The Friend is the team leader whose main concern is creating a comfortable environment where everyone’s voice is heard, everyone trusts one another, and everyone gets along. These doctors build practices that are noted for their loyalty and emotional allegiance. By breaking down the barriers between leaders and followers, they create an environment where everyone feels valued and appreciated. Not surprisingly, these are the kind of practices where team members report high levels of satisfaction.

The problem with this style of leadership is that it lacks leadership. Instead of being a thought leader who sets goals and creates accountability, you become the mayor of a democracy where everyone has an equal vote—and sometimes your preferred objectives get voted down. It’s as if you no longer own the practice; your team does.

The Right Approach

So which of these three styles of leadership is the best? The answer, of course, is none of them. And at the same time – all of them.

Every one of these approaches has its obvious strengths. And every one, when implemented with single-minded determination, will leave you with significant blind spots.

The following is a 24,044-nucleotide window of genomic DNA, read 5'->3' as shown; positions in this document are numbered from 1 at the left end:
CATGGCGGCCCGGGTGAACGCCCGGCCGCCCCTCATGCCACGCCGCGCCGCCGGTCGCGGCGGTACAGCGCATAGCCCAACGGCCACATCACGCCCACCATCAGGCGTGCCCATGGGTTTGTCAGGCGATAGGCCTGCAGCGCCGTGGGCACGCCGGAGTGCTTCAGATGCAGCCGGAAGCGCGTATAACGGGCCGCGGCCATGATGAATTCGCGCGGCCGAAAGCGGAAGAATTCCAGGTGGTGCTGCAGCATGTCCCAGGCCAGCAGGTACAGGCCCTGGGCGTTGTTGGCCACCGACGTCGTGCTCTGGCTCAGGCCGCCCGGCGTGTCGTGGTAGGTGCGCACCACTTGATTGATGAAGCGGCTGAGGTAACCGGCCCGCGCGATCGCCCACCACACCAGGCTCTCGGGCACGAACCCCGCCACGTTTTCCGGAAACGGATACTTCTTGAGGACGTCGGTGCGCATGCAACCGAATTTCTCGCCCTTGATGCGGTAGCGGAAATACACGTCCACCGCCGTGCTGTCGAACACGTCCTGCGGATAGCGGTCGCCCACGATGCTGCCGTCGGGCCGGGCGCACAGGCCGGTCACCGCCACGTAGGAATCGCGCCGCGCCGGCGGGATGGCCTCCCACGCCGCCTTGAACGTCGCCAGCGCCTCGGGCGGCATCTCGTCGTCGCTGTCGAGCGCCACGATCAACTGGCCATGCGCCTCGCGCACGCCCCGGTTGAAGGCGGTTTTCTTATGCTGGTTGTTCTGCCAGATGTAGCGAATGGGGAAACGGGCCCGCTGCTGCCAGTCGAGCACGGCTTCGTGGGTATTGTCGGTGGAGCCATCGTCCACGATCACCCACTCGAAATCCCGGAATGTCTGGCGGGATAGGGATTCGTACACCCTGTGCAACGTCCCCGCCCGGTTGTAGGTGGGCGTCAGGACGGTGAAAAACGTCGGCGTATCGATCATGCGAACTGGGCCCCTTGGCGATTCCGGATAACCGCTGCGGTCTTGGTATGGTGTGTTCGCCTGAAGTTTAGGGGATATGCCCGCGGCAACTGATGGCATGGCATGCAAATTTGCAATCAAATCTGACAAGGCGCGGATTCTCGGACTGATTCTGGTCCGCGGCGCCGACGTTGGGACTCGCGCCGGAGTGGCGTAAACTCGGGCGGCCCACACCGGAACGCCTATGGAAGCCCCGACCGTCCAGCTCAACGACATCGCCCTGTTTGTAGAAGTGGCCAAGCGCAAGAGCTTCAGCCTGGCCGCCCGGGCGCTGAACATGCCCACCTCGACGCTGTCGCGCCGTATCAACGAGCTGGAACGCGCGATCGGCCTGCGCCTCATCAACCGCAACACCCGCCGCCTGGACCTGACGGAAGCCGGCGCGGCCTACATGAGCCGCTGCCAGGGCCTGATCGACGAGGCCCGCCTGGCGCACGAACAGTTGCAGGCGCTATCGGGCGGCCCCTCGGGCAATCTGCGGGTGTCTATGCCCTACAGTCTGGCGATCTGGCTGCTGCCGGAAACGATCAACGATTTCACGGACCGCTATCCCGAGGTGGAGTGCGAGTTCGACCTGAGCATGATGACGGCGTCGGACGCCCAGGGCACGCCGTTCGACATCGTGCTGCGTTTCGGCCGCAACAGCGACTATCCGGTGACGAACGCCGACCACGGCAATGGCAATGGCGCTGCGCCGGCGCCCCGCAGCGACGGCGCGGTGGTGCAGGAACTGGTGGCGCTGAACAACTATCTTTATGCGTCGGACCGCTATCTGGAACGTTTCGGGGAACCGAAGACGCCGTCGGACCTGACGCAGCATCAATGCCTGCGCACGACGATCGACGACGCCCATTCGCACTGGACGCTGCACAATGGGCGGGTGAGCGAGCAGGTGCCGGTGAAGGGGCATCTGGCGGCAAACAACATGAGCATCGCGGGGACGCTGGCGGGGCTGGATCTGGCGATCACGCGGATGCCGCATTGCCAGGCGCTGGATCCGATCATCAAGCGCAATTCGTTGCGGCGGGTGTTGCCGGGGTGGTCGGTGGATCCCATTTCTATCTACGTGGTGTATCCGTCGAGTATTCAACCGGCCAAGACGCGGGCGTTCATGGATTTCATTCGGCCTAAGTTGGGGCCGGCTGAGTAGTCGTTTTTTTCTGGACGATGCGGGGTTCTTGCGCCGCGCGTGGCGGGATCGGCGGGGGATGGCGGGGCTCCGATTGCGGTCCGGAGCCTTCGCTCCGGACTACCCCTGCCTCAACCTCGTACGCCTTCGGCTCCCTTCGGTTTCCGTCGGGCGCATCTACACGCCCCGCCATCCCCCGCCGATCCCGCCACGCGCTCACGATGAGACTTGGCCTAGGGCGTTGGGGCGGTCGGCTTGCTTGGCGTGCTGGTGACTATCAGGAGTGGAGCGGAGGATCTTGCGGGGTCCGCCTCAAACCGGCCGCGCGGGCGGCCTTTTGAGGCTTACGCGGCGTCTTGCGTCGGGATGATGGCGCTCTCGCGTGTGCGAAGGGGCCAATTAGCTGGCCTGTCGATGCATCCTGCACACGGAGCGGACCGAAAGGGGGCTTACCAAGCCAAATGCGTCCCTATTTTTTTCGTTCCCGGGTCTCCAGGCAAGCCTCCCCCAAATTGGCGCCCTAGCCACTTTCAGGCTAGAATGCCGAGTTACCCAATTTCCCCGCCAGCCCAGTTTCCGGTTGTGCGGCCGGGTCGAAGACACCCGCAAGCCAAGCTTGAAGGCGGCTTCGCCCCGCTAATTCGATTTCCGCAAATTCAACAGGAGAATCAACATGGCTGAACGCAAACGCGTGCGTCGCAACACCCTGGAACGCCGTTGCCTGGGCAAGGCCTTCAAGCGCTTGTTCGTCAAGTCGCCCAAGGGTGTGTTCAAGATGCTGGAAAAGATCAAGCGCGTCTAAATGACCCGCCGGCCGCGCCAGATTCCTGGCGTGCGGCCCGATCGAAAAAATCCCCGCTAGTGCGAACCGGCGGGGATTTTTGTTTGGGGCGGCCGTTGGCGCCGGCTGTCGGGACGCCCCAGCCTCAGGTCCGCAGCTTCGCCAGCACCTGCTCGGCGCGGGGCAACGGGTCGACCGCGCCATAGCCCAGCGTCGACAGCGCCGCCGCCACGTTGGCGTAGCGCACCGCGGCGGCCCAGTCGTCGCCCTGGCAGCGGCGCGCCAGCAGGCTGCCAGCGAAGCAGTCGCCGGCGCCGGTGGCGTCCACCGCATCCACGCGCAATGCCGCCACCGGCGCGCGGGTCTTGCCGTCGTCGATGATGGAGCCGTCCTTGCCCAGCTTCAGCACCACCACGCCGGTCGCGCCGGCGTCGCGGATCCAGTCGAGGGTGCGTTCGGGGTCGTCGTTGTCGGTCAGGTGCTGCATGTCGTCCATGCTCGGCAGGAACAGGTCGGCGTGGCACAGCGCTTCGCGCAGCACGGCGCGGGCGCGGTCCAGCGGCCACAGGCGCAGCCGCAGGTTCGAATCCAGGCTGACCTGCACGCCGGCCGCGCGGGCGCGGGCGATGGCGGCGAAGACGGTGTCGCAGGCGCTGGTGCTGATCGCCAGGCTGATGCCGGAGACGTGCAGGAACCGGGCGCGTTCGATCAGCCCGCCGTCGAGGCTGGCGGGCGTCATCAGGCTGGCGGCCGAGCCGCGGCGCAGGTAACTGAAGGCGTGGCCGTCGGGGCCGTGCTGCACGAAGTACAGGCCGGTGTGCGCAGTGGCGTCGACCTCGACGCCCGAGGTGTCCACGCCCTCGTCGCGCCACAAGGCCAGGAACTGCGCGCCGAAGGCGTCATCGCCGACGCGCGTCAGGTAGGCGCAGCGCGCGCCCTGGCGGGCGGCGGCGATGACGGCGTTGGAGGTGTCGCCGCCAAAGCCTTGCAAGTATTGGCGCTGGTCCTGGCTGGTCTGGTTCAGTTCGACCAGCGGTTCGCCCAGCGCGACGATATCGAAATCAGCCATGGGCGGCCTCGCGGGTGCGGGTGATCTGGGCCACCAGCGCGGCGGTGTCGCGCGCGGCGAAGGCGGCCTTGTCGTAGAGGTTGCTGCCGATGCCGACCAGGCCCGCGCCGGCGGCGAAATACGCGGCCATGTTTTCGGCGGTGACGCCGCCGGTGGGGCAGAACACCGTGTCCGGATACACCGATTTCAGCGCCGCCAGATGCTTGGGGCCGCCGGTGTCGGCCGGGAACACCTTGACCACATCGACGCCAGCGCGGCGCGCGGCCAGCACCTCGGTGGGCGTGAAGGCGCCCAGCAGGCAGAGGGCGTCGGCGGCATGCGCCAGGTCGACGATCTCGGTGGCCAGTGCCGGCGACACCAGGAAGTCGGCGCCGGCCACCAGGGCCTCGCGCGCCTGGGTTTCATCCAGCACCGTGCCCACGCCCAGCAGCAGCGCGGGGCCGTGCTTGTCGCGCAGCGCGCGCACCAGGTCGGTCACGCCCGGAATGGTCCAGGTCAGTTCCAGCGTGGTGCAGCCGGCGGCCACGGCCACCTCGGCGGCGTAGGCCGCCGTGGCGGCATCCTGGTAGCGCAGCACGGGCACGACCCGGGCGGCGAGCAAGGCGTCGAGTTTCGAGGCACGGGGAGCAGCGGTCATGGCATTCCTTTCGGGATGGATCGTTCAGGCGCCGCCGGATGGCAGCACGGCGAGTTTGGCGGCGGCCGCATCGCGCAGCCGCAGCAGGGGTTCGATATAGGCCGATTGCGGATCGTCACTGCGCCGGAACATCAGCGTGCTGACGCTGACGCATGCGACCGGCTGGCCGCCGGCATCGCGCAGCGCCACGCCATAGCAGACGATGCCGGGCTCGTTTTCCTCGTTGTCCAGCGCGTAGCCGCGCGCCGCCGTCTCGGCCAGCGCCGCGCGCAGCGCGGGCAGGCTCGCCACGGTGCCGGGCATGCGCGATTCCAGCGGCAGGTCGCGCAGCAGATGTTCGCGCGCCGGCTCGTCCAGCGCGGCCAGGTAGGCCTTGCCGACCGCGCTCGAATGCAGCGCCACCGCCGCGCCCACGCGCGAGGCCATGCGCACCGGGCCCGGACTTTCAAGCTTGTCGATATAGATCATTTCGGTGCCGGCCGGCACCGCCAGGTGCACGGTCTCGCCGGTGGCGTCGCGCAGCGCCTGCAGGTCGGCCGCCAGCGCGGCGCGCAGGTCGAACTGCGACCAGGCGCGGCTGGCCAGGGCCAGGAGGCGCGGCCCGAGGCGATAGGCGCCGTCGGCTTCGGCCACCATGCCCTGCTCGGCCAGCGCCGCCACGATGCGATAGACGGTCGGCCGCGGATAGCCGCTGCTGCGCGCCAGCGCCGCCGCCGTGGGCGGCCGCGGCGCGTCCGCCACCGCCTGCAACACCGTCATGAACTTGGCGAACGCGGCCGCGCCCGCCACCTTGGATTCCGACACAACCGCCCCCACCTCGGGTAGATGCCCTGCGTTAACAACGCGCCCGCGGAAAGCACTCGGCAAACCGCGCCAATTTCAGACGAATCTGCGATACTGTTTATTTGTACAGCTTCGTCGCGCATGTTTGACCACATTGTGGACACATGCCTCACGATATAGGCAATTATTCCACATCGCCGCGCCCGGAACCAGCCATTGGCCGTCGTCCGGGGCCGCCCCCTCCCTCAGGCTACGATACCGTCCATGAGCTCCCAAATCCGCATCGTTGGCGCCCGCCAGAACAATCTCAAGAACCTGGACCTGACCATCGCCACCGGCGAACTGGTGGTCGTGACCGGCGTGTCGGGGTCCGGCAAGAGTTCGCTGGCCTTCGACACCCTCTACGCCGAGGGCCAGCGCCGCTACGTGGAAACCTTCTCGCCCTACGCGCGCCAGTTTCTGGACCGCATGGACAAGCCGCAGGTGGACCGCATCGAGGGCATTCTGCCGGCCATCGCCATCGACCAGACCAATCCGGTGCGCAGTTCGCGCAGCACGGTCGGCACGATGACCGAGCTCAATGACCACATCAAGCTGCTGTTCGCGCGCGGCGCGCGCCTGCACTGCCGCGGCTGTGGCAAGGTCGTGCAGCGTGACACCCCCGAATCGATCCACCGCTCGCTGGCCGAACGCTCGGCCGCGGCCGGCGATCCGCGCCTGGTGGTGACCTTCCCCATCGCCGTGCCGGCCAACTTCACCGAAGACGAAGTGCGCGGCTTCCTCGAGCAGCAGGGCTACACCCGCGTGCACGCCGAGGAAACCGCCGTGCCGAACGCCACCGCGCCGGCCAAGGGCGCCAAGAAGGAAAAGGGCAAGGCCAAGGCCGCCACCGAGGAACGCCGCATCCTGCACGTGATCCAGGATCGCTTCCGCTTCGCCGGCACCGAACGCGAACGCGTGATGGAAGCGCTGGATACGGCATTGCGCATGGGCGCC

To be a great leader in this new landscape of dental  practice opportunities requires taking a more nuanced approach to team leadership—one that incorporates the best from all these traditional approaches, while avoiding the pitfalls that come with pursuing one particular closed-in method of aligning your troops.

The most effective practice leader of today does not lead only by command, nor dump a series of new strategies on an unprepared team, nor leave the direction of the practice open to debate. The true leader in today’s best dental practice demands the firm accountability of The Boss, the sense of possibilities of The Teacher and the spirit of collaboration of The Friend.  

To be a great leader in dentistry today is to be a master of all these approaches to leadership, while being savvy enough to rise above the difficulties that come with each of them. Today’s great dentist manages to transcend the usual and has found a way to make the most of all the abilities of all the people around them, in a way that creates the most value for their patients.

(Click this link to read more articles by Imtiaz Manji.)